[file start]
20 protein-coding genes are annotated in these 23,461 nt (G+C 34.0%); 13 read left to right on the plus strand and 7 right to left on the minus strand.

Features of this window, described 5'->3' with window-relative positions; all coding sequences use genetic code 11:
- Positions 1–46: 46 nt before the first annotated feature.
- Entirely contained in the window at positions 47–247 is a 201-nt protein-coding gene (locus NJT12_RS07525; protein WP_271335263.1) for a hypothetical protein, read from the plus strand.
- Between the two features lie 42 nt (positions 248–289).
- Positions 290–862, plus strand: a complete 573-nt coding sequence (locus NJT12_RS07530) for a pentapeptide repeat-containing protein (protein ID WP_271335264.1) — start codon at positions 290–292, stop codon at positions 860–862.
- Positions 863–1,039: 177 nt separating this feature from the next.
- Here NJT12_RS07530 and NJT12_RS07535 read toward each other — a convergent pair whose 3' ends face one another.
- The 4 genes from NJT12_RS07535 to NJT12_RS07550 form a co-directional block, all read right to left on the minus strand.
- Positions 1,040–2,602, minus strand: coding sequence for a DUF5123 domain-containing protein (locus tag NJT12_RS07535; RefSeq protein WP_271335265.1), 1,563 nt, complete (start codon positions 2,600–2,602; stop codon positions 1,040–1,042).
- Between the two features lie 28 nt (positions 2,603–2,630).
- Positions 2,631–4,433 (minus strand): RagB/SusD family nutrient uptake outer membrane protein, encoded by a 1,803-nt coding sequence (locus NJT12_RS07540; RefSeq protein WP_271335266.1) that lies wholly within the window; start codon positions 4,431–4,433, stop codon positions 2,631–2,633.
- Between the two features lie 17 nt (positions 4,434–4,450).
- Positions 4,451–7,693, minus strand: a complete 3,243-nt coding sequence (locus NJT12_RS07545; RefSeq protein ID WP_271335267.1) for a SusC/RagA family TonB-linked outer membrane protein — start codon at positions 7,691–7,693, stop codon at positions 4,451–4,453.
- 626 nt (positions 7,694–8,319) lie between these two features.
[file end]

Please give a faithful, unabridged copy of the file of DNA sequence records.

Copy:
20 protein-coding genes are annotated in these 23,461 nt (G+C 34.0%); 13 read left to right on the plus strand and 7 right to left on the minus strand.

Features of this window, described 5'->3' with window-relative positions; all coding sequences use genetic code 11:
- Positions 1–46: 46 nt before the first annotated feature.
- Entirely contained in the window at positions 47–247 is a 201-nt protein-coding gene (locus NJT12_RS07525; protein WP_271335263.1) for a hypothetical protein, read from the plus strand.
- Between the two features lie 42 nt (positions 248–289).
- Positions 290–862, plus strand: a complete 573-nt coding sequence (locus NJT12_RS07530) for a pentapeptide repeat-containing protein (protein ID WP_271335264.1) — start codon at positions 290–292, stop codon at positions 860–862.
- Positions 863–1,039: 177 nt separating this feature from the next.
- Here NJT12_RS07530 and NJT12_RS07535 read toward each other — a convergent pair whose 3' ends face one another.
- The 4 genes from NJT12_RS07535 to NJT12_RS07550 form a co-directional block, all read right to left on the minus strand.
- Positions 1,040–2,602, minus strand: coding sequence for a DUF5123 domain-containing protein (locus tag NJT12_RS07535; RefSeq protein WP_271335265.1), 1,563 nt, complete (start codon positions 2,600–2,602; stop codon positions 1,040–1,042).
- Between the two features lie 28 nt (positions 2,603–2,630).
- Positions 2,631–4,433 (minus strand): RagB/SusD family nutrient uptake outer membrane protein, encoded by a 1,803-nt coding sequence (locus NJT12_RS07540; RefSeq protein WP_271335266.1) that lies wholly within the window; start codon positions 4,431–4,433, stop codon positions 2,631–2,633.
- Between the two features lie 17 nt (positions 4,434–4,450).
- Positions 4,451–7,693, minus strand: a complete 3,243-nt coding sequence (locus NJT12_RS07545; RefSeq protein ID WP_271335267.1) for a SusC/RagA family TonB-linked outer membrane protein — start codon at positions 7,691–7,693, stop codon at positions 4,451–4,453.
- 626 nt (positions 7,694–8,319) lie between these two features.